After more than a year of searching, Missouri City has a candidate for its public works director position. City Manager Anthony Snipes said he expects to present his candidate to City Council tonight for approval to make the hire.
The public works director is responsible for overseeing the city’s water, sewer and wastewater treatment services. The department also maintains geographic information system applications, sidewalks, traffic control devices and provides animal control services, among other responsibilities.
“It’s a very important role,” Snipes said.
The city has been without a public works director since June 2015 and since then, other staff have taken on duties of the role, Snipes said. Assistant City Manager Scott Elmer, a certified engineer and a former assistant public works director, took over multiple public works director duties.
The City Council approved hiring an outside search firm in July at a cost of $27,000.
If the candidate is approved, it would be the fifth executive director position Snipes has hired for the city since becoming city manager in December 2015. He also hired directors for fire services, parks and recreation, finance and development services.
In addition, Snipes hired a divisional director of court services and a chief performance officer for the city. Snipes did not say who the public works director candidate was but that they had previous experience in cities similarly-sized to Missouri City and larger.
The new public works director will lead implementation of projects in the city’s master plan and a $6.5 million budget for fiscal year 2016-17, according to the approved budget.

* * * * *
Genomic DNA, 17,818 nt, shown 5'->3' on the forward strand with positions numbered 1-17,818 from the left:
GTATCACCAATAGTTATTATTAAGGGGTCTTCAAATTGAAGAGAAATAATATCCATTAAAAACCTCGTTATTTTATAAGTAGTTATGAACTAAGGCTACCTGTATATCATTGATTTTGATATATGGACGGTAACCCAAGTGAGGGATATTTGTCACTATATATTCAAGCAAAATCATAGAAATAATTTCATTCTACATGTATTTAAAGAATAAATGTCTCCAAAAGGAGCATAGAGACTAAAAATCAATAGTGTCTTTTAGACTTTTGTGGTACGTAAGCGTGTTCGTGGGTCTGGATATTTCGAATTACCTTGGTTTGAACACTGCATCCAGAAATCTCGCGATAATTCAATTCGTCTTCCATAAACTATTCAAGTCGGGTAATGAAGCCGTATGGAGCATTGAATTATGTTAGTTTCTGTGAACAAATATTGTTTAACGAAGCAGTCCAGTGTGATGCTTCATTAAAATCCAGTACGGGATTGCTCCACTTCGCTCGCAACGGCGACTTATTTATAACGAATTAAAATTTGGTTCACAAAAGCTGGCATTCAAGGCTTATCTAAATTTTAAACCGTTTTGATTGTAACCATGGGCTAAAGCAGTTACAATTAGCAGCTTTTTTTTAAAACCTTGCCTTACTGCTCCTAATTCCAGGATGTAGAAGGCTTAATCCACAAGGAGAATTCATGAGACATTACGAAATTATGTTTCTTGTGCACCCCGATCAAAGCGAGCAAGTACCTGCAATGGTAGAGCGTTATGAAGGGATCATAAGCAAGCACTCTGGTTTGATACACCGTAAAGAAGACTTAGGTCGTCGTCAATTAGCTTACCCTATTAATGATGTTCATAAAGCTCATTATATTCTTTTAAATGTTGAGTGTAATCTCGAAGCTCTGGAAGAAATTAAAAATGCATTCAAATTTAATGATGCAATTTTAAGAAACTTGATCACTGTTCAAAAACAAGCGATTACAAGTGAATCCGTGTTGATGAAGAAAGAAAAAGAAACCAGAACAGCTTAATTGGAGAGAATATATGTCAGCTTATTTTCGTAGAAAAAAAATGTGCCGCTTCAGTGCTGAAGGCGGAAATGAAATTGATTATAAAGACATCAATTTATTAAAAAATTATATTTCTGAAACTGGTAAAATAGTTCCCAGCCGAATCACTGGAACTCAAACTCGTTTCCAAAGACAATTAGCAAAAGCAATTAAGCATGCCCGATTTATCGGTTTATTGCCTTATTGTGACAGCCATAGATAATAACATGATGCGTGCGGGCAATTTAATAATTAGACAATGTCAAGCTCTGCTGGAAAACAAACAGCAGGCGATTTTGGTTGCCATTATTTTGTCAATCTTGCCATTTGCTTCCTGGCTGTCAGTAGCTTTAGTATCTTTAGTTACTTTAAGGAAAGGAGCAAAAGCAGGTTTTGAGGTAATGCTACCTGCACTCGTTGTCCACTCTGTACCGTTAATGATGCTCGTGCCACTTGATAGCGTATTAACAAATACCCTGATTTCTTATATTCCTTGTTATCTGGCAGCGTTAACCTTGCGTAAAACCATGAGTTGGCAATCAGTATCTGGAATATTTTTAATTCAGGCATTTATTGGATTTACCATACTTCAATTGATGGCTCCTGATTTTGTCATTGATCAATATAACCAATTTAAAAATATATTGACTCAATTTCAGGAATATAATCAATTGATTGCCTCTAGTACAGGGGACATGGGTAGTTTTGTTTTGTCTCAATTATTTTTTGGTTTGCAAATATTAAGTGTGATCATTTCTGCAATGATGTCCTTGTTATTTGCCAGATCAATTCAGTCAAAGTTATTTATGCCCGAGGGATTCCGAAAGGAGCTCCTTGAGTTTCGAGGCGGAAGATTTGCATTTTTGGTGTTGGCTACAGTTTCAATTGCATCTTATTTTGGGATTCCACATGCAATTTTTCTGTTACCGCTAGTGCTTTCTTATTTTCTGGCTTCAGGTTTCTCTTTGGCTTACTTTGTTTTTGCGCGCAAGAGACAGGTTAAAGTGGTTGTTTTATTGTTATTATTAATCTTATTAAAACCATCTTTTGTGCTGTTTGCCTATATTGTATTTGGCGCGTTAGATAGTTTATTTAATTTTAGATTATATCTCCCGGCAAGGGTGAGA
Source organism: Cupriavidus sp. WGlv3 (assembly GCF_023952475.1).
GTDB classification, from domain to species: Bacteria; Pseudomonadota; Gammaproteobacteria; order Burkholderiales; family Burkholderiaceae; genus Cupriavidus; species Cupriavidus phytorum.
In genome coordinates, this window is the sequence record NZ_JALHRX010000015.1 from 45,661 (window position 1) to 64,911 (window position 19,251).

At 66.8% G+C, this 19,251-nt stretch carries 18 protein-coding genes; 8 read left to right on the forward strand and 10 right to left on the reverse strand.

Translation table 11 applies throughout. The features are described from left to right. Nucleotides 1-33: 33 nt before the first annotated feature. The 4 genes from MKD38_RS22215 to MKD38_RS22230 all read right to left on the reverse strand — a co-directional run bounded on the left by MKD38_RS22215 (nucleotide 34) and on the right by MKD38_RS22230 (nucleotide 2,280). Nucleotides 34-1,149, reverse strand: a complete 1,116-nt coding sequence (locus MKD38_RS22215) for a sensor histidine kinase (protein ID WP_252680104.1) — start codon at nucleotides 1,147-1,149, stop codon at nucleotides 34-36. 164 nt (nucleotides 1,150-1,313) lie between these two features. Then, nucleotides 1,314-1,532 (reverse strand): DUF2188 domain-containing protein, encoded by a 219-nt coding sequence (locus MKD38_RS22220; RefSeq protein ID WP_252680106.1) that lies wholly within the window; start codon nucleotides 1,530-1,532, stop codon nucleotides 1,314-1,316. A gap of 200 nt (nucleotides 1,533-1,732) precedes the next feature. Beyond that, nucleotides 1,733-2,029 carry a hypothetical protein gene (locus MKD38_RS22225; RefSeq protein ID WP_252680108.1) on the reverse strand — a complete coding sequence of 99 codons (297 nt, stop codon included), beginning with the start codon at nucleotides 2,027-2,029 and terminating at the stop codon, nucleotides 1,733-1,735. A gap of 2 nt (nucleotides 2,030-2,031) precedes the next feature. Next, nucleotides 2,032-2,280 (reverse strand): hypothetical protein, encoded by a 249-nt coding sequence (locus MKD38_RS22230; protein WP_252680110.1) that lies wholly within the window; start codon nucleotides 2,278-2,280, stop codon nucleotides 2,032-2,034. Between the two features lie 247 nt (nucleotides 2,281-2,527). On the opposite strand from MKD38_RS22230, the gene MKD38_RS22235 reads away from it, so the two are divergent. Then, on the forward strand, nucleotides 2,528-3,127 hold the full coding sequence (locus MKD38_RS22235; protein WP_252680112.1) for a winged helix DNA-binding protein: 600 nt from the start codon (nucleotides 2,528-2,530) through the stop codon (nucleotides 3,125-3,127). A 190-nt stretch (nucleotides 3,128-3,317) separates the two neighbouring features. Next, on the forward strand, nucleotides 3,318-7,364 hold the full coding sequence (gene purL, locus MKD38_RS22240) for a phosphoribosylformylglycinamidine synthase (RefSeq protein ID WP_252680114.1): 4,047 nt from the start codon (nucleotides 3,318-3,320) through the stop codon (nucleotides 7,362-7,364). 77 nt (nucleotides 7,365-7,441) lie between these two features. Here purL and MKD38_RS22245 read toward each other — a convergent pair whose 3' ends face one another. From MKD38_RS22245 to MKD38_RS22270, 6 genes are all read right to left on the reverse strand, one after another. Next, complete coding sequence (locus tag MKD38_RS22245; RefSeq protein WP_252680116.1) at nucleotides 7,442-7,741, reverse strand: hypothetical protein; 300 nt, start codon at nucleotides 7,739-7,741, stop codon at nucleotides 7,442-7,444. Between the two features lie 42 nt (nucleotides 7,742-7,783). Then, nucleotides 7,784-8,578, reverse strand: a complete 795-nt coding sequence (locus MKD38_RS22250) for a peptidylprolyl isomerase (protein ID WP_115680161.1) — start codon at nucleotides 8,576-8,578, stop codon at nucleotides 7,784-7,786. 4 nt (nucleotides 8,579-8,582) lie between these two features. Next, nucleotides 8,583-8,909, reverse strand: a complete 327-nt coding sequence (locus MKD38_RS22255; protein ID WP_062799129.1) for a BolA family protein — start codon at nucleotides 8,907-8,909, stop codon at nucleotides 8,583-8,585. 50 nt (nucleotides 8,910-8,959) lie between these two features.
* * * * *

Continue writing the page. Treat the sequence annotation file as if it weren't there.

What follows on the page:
In an effort to make salaries more competitive, the city approved 3-percent pay adjustments for all employees in May. The adjustment came from a study of comparable municipalities and was intended to bring city salaries within 95 percent of the cities featured in the study.
But during a council discussion of the city’s compensation system Feb. 6, Edward Williams, Missouri City's human resources director, requested the council consider adjusting the city’s compensation philosophy from 95 percent of market salaries to 100 percent of the market.
Council Member Jerry Wyatt asked Williams if the city had a recruitment problem for non-exempt positions, which are eligible for overtime hours.
“I wouldn’t call it a problem, I’d call it an opportunity,” Williams said. He said that when a recruiter offers a salary at 95 percent of the market, candidates will often ask for more.
Snipes said changing the compensation philosophy would need council approval. He told council members that at least four candidates for public works director had declined the position because of the salary offered. Snipes did not disclose the amount of the salary offered.